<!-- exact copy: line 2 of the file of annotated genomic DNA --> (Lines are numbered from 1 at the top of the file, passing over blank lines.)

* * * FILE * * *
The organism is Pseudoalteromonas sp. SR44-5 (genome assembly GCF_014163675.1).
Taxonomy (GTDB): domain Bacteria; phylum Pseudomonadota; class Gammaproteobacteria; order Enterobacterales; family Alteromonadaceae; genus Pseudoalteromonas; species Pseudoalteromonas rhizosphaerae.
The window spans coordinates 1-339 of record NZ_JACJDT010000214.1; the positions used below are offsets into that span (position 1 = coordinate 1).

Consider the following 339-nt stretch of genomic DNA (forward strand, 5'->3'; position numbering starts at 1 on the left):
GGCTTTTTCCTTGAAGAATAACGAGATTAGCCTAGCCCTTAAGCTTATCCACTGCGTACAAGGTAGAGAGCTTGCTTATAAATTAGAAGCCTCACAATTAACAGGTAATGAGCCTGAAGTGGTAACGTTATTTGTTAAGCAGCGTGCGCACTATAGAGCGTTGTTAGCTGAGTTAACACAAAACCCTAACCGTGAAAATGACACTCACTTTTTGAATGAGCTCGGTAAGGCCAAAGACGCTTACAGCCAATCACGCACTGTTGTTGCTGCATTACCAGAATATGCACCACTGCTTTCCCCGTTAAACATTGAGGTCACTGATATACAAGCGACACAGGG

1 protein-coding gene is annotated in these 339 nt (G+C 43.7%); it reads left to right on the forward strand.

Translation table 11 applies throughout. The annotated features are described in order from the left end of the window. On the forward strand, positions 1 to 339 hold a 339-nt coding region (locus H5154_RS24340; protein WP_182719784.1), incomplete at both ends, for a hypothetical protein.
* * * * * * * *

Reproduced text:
Taxonomy (GTDB): domain Bacteria; phylum Pseudomonadota; class Gammaproteobacteria; order Enterobacterales; family Alteromonadaceae; genus Pseudoalteromonas; species Pseudoalteromonas rhizosphaerae.